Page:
TPP signed in Auckland
Opponents of the Trans Pacific Partnership (TPP) trade agreement protest outside of the White House in Washington February 3, 2016. Reuters

Top trade officials from 12 Pacific Rim nations signed the Trans-Pacific Partnership (TPP) agreement in Auckland on Thursday despite continuing protesters in New Zealand and the United States.

The ambitious trade pact, when ratified by lawmakers in the participating countries, will liberalise trade in about 40 percent of the global economy and cut tariffs on as many as 18,000 goods.

Besides New Zealand, Malaysia, the United States, Canada, Australia, Japan, Mexico, Peru, Singapore, Vietnam and Brunei are signatories to the deal.

Critics have flayed the agreement saying there is no clarity over the impact of the substantive contents of the deal, and that negotiations were held behind closed doors.

Much of the opposition comes from small and medium scale businesses in various countries. In New Zealand, the Maori community has serious concerns and in Malaysia a radical Islamic opposition party is strongly against the deal.

In the US, President Barack Obama faces an uphill task to get the deal ratified by both the houses in Congress in his final year in office.

Malaysian parliament last week approved a motion to join the Trans-Pacific trade pact.

What is TPP?

- The pact aims at radically liberalizing trade between 12 Pacific rim countries.

- The Trans-Pacific Partnership (TPP) was finalized in October 2015 after five years of discussions and negotiations.

- The deal, which covers around 40 percent of the world economy, has to be ratified by all member countries.

- Under the pact some 90 percent of tariffs products such as dairy, beef, sugar, wine, rice, horticulture and seafood, manufactured products, resources and energy will be abolished.

- China, the world's second largest economy, has been left out of the deal, while countries in its sphere of influence have joined hands.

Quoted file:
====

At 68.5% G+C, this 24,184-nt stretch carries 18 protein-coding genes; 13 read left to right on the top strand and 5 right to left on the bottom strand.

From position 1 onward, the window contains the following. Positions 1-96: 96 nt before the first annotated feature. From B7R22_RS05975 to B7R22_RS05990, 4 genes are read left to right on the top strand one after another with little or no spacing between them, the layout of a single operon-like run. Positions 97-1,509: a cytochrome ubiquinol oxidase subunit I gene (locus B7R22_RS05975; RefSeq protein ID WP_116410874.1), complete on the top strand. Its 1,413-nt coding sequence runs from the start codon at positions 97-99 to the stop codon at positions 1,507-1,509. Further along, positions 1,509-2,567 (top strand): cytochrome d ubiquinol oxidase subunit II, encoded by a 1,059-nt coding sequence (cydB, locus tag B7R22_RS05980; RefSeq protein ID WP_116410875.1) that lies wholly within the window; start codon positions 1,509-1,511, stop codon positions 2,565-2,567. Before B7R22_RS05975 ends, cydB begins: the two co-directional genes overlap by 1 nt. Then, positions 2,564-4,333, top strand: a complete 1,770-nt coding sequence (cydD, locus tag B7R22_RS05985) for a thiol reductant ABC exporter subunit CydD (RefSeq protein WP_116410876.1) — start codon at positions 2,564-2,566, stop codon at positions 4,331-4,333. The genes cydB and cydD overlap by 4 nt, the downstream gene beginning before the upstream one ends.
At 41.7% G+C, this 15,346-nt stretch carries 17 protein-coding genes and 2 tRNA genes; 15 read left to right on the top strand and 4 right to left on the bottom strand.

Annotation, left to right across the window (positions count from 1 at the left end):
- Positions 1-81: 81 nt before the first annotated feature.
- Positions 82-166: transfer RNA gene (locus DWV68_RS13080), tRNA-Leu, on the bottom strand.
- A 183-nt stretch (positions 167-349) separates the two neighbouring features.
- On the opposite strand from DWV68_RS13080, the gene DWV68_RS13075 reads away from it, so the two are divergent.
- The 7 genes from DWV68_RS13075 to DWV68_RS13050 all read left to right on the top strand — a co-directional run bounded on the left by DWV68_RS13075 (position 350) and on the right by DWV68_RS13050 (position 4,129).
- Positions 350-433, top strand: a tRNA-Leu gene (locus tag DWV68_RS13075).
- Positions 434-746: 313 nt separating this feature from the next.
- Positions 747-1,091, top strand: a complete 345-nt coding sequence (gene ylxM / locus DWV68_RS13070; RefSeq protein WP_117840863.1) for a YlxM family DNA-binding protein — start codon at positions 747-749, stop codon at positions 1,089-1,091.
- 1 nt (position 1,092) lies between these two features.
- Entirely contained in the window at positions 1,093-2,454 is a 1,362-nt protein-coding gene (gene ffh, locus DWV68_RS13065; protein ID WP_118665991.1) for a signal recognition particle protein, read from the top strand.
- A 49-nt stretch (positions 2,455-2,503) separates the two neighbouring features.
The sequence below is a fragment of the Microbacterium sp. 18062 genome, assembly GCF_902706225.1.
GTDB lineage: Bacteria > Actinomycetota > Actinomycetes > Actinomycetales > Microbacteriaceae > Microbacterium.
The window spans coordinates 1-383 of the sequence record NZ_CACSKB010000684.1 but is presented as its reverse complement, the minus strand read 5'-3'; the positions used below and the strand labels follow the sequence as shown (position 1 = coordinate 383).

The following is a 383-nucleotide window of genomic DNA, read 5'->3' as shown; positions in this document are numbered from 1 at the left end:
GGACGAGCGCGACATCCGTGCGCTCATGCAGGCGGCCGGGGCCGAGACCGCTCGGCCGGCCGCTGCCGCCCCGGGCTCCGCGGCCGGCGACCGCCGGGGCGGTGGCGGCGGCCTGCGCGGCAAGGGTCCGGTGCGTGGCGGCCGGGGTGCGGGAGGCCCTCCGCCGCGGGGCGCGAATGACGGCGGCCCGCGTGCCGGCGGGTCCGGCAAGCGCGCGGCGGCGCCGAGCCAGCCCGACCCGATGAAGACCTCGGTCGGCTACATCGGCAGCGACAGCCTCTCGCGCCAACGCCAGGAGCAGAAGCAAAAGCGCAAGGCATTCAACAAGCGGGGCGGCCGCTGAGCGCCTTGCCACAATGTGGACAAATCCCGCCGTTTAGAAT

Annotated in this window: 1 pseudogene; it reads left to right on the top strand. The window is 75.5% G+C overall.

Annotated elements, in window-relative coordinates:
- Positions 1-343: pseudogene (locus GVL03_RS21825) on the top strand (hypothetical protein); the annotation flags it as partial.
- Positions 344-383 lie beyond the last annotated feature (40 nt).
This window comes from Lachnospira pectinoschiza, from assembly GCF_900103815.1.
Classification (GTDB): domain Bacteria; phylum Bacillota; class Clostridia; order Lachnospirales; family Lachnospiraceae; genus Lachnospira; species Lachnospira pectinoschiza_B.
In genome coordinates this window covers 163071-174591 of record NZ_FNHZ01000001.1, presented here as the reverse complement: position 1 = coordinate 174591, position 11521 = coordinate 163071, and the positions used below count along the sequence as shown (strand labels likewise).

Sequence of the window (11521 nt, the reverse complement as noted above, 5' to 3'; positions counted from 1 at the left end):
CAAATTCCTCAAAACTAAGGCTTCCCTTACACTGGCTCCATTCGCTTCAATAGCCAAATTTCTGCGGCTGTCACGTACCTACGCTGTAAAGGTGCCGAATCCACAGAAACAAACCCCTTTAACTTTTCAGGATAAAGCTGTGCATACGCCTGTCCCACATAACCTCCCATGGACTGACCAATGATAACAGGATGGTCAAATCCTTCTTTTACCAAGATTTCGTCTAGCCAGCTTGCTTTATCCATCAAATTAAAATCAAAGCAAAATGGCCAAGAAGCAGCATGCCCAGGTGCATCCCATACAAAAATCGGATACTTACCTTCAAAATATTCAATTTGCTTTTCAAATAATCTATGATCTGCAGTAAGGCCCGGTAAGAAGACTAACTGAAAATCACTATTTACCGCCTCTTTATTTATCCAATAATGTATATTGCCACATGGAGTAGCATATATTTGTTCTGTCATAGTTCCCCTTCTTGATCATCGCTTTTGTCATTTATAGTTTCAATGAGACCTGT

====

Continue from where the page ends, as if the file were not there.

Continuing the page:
- While the US will make the most gains from the pact, Japan, Malaysia and Vietnam will also get substantial benefits. In US, some economists say the pact will lead to a $131 billion jump in real incomes annually.

Benefits for Singapore

Removal of tariffs on a wider basket of goods in the region will help exporters in a country that depends on exports.

For Singapore, which has already entered into 21 free trade agreements, the additional benefits from TPP maybe marginal.

However, TPP will further boost Singapore's economy since 30 percent of Singapore's trade and 30 percent of its foreign direct investments come from the TPP region.

More trade happening in the liberalized region will indirectly benefit Singapore, especially as increased economic activity in developing economies like Malaysia and Vietnam in the neighborhood will benefit the country.

TPP allows Singapore to have a free tare agreement with Canada and Mexico. It already has separate free trade agreements with all other TPP members.

TPP visualizes removal of tariffs on almost all goods Singapore is currently exporting to Canada and Mexico.

Singaporean investors will find it easier to raise their investment in counties such as Brunei, Malaysia and Vietnam as limits on foreign ownership of companies in the expanding markets will be liberalized.